KOCHI: It was indeed the ‘Year of the Bigot’ as regards the state’s key infrastructure projects.
Strikes and disruptions have stalled work on the Gas Authority of India Ltd (Gail) pipeline project (`3,263 crore), the LPG terminal-cum Kochi-Salem pipeline (`2,200 crore) and the Vizhinjam port (`7,525 crore). Meanwhile, the tussle with the contractor and the restructuring of the parent Dubai Holding gave nervous moments to the SmartCity-Kochi project.
Yes, there are silver linings too – the much-anticipated Kochi Metro Rail was launched, making travel in the state’s commercial capital from Aluva to the city centre a lot easier; the Kannur International Airport is all set for inauguration next month (January 2018) and the Cochin International Airport’s new international terminal (T3) was commissioned.
The Kerala economy is at a crucial juncture. Remittances from non-resident Malayalees (a large segment coming from the oil economies of West Asian countries), which constituted nearly 36 per cent of the state’s economy, is slowing down. We can’t rely on these remittances in the coming years as the demand for oil is coming down significantly, triggering job loss in the Gulf region, and people are returning home.
Rudra Sensarma, professor-economics, Indian Institute of Management, Kozhikode, believes, and rightly so, that the environment activism in Kerala has brought in positives to the state’s landscape and ensured that ‘development’ cannot be thrust upon the people forcefully as is seen in some northern states. But he also sees the irony that people of all classes – ordinary, political and educated – view almost all projects with suspicion.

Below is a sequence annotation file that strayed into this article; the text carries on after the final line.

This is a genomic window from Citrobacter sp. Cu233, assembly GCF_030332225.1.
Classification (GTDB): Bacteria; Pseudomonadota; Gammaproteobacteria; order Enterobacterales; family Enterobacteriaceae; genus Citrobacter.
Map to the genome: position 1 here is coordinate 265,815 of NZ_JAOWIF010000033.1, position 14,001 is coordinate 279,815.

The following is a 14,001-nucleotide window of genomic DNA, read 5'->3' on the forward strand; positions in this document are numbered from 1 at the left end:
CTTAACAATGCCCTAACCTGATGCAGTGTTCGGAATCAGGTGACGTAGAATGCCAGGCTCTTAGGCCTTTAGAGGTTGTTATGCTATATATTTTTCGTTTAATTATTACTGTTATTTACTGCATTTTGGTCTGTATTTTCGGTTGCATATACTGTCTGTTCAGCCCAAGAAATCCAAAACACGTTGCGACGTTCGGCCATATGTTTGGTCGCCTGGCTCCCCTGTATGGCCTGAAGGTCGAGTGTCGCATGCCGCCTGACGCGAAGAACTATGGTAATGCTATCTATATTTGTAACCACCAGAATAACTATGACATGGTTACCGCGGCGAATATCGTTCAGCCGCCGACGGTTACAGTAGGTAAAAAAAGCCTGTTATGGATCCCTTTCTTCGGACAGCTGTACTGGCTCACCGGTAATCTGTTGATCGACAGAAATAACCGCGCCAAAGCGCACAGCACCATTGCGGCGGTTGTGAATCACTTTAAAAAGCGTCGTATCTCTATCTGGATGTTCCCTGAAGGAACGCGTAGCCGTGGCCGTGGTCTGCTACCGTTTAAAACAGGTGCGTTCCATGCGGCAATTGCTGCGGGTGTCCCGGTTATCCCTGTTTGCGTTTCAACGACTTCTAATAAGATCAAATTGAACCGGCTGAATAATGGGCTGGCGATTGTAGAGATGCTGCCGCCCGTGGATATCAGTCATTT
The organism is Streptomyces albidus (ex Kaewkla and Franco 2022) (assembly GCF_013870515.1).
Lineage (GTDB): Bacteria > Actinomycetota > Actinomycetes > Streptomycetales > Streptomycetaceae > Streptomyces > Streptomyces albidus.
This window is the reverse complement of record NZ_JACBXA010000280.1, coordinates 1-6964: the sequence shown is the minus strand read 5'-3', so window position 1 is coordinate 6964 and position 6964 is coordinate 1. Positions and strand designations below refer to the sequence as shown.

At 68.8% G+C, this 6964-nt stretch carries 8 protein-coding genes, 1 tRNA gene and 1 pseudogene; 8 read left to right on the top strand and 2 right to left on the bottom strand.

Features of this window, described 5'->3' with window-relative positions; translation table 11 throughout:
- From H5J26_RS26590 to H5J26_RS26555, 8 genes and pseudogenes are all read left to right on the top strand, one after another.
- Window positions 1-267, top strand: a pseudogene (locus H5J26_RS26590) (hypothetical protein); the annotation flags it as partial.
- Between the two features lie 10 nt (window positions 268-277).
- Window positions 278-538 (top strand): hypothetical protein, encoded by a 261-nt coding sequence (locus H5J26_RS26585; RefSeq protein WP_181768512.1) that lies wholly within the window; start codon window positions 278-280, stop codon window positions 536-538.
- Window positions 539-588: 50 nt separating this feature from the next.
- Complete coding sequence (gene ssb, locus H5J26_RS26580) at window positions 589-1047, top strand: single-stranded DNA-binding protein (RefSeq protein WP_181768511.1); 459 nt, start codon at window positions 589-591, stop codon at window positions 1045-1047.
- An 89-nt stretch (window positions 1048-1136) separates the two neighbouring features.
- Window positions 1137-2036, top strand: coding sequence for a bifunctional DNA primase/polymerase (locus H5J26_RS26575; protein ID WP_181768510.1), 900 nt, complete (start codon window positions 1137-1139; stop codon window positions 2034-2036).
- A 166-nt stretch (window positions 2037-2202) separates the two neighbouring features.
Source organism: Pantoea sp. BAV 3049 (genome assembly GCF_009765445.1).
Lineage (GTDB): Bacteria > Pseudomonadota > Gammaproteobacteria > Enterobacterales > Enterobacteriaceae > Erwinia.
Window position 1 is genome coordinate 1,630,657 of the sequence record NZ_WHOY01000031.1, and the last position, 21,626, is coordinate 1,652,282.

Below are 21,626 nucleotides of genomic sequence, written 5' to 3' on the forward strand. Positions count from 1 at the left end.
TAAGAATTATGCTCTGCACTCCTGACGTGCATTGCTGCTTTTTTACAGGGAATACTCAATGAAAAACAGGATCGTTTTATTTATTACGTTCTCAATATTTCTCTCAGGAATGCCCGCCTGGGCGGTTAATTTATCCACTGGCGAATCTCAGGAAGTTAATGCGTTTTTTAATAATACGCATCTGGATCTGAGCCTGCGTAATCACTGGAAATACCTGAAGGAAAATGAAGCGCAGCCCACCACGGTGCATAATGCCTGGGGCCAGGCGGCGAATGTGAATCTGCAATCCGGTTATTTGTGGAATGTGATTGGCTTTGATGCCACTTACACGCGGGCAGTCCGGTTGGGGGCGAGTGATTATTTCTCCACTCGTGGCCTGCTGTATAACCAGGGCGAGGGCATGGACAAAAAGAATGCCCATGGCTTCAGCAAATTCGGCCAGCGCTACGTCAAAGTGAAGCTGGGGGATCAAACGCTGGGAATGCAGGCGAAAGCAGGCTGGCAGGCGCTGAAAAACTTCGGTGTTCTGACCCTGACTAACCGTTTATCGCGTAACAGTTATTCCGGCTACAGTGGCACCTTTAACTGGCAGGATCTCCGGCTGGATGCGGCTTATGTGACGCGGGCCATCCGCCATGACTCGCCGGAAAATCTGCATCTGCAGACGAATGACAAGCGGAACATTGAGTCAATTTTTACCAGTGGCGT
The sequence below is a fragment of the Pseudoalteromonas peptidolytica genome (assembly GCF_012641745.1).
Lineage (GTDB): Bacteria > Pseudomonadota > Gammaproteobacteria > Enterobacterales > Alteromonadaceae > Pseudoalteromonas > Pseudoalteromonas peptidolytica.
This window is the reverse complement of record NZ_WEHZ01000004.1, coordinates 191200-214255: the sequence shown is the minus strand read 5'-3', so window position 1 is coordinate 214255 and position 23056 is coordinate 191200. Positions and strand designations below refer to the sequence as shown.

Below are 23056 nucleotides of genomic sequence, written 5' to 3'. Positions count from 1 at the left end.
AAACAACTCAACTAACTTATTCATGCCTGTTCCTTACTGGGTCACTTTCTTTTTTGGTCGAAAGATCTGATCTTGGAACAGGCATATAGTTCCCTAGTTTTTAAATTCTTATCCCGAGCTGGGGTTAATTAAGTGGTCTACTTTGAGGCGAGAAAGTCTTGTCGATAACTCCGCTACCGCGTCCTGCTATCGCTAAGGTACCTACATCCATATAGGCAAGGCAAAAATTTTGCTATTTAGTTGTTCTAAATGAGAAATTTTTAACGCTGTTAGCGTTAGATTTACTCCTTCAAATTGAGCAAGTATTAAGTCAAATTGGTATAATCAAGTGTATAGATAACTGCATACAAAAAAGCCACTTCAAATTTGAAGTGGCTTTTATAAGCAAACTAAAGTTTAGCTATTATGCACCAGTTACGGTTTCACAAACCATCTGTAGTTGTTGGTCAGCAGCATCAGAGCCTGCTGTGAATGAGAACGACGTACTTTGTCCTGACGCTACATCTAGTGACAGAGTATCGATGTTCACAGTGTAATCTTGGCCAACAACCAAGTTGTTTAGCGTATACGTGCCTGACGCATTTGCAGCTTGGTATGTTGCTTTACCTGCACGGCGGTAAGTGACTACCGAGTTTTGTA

“Private enterprise and profit are dirty words (in Kerala),” Sensarma says.
So what happens? The mindset ensures that even projects by public sector undertakings like Gail and IOC are disrupted, even after the companies receiving all the clearances. While projects such as the IOC LPG Terminal are crucial, the way forward is to build on the natural advantages for the state, considering that land is at a premium.
“Big bang industrial projects are difficult for a state like Kerala,” reckons Sensarma.
As we look forward to the new year and beyond, the lawmakers would do well to frame policies that would suit the state, such as harnessing capabilities in IT, financial technologies and R&D, besides capitalising on the natural advantages in tourism, education and health. “There is no dearth of talent in IT, and the infrastructure can be built vertically,” says Sensarma.
It’s now or never for ‘God’s Own Country’. We missed the bus during the IT boom of the early 1990s despite building the first IT zone ‘Technopark’. As the world embraces the new buzzword in IT, such as IoT, 3D, robotics, etc, it’s time to acknowledge ‘big bang industries’ is not our future. Rather, riding the current trend in IT and capitalising advantages in hospitality, education and healthcare can reap rich dividends.